One of the most fulfilling aspects of a prairie restoration sometimes isn’t the prairie itself. Volunteers, people who get nothing but pride out of a dirty, hard day of labor, conduct most restorations.

Area’s left to fend for themselves will become ravaged by invasive, non-native plant species, driving out the native insects, birds, and animals without the help of humanity. Let us continue to be able to celebrate “Prairie Week” (September 18th – 24st) in Illinois by nurturing our prairies and grasslands. It’s not called “The Prairie State” for nothing!

Get out there and enjoy  prairie near youuuuuuu!

Summer Blooming Flowers 9-14-2016

Time is a valuable thing
Watch it fly by as the pendulum swings
Watch it count down to the end of the day
The clock ticks life away

LINKIN PARK ~ “In the End” Hybrid Theory

Swing here instead to see what I found blooming in 201320142015

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Eutrochium purpureum ~ Joe Pye weed     ||     Chelone lyonii ‘Hot Lips’ ~ Turtlehead

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Phlox paniculata ~ Not sure of flavor

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More Phlox. This one is ‘Bright eyes’      ||     Veronica Longifolia ‘First Lady’ ~ Speedwell

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Heuchera villosa ‘Autumn Bride’
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Sambucus canadensis ~ Elderberry    ||     Errr…..

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Boltonia asteroides ~ false chamomile or false aster     ||      Strike 2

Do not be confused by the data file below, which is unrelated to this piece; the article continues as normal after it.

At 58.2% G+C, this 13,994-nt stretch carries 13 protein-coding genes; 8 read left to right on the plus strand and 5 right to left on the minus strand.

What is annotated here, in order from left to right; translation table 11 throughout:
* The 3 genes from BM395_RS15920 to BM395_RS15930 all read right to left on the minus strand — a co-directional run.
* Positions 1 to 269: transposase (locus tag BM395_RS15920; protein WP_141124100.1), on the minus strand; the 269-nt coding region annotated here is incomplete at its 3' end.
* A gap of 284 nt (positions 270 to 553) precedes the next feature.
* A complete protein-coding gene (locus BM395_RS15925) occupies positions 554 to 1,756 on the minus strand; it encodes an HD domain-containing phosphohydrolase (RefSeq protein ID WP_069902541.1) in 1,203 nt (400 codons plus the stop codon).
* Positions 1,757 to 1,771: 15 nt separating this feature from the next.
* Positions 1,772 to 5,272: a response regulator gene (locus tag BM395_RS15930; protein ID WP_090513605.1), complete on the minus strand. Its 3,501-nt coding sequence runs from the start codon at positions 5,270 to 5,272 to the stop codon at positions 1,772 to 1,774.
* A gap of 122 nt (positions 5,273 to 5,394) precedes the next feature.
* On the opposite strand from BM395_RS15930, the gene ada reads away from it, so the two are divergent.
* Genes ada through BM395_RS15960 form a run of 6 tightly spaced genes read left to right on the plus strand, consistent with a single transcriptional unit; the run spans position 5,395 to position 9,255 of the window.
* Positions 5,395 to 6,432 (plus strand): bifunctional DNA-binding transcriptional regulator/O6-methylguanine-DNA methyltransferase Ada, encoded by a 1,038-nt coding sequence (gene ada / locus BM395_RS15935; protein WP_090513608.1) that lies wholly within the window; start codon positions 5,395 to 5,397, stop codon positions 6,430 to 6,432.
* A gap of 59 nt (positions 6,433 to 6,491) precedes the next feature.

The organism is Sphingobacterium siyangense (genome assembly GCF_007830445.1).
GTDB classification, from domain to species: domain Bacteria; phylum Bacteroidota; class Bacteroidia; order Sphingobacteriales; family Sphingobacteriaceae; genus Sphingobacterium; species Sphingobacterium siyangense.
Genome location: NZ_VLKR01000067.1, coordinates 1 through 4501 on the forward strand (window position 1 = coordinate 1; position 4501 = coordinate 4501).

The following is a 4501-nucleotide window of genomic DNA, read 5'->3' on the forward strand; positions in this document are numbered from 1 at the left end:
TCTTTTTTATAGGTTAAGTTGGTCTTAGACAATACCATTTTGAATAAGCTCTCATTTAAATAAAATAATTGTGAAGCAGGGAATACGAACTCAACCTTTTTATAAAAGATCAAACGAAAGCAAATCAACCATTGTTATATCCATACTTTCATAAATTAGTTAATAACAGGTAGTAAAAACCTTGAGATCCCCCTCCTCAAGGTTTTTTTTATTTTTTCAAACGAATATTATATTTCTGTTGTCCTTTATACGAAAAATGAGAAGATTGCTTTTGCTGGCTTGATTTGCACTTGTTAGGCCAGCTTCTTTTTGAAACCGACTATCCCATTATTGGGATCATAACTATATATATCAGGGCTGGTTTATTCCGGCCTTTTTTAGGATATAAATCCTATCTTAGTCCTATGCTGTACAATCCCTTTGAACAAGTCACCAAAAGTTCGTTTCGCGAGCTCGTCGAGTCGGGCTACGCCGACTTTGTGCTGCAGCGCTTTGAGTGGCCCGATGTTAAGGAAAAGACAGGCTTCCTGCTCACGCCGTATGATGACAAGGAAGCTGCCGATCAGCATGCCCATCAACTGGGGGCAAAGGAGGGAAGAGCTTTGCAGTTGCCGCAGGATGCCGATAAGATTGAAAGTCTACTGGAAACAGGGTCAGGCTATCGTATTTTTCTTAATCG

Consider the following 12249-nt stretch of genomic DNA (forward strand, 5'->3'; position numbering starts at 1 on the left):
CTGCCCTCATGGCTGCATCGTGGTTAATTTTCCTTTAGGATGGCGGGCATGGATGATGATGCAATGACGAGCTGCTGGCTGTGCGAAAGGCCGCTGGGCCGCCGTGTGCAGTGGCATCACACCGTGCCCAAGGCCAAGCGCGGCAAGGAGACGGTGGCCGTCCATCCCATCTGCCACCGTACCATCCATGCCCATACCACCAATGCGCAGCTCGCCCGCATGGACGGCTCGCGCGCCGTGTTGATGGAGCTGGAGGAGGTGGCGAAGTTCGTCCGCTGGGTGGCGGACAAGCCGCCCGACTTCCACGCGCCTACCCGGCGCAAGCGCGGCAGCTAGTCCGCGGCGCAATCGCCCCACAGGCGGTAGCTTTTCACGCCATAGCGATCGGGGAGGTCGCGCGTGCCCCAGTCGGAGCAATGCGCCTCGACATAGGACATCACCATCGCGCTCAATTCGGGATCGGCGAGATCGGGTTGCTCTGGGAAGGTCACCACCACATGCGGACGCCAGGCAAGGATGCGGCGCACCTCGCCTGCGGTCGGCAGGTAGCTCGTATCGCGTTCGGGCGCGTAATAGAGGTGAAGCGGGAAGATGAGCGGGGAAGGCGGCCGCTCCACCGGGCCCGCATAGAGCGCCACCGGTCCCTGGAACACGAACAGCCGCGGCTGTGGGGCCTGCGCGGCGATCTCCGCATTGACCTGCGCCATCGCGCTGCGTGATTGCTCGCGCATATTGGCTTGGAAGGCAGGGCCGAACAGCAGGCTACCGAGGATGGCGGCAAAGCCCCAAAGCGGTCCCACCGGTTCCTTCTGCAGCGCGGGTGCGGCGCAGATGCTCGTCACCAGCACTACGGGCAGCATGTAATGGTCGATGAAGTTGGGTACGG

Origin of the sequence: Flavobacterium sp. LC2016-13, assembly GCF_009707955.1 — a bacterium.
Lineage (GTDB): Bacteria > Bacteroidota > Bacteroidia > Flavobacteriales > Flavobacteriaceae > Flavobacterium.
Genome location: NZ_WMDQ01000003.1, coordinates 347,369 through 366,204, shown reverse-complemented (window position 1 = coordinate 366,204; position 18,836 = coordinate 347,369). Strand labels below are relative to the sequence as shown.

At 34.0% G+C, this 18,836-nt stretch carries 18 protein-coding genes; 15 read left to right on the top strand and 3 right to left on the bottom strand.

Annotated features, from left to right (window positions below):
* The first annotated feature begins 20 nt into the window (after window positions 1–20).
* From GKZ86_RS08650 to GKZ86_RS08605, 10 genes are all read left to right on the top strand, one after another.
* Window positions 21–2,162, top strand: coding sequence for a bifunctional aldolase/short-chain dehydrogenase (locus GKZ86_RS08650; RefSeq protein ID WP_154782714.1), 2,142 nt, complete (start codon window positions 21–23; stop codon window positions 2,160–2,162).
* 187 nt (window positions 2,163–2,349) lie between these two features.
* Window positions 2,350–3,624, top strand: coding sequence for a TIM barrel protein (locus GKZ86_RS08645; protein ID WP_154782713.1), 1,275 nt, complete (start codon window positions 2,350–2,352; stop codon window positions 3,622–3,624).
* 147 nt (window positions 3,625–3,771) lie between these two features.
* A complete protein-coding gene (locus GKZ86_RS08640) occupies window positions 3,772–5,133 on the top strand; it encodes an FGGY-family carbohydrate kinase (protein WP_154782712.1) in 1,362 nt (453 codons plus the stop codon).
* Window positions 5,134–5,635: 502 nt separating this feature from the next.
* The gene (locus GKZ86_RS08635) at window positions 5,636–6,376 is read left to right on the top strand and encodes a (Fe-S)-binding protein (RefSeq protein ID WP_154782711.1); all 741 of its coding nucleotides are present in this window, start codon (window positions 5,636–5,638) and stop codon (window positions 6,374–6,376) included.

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Coronilla varia ~ Crown vetch     ||      Petasites frigidus ~ coltsfoot

I had never seen this leaf, so I had to take a pix to figure out when it would bloom next year (early spring)


© Ilex – Midwestern Plant Girl

Summer Blooming Flowers 9-8-2016

Punctuality is the virtue of the bored. Evelyn Waugh

Don’t be bored… see what I found blooming in 201320142015

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Eupatorium perfoliatum ~ Common boneset   ||  Persicaria lapathifolia ~ Nodding Smartweed

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Apios americana ~ Groundnut

Tubers are more nutritious than potatoes and the seeds are edible also.

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Impatiens capensis ~ orange jewelweed, common jewelweed, spotted jewelweed, spotted touch-me-not, or orange balsam

The grass only has one name Panicum virgatum ‘Hot Rod’ ~ Switch grass

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Erigeron philadelphicus ~ Philadelphia Fleabane   ||   This bee was resting…. I petted him! He woke up & flew away.

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Silphium perfoliatum ~ Cup plant     ||   Unknown weed

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hibiscus moscheutos ‘Midnight Marvel’ I just planted two of these in my front yard. Love the leaf color.


© Ilex – Midwestern Plant Girl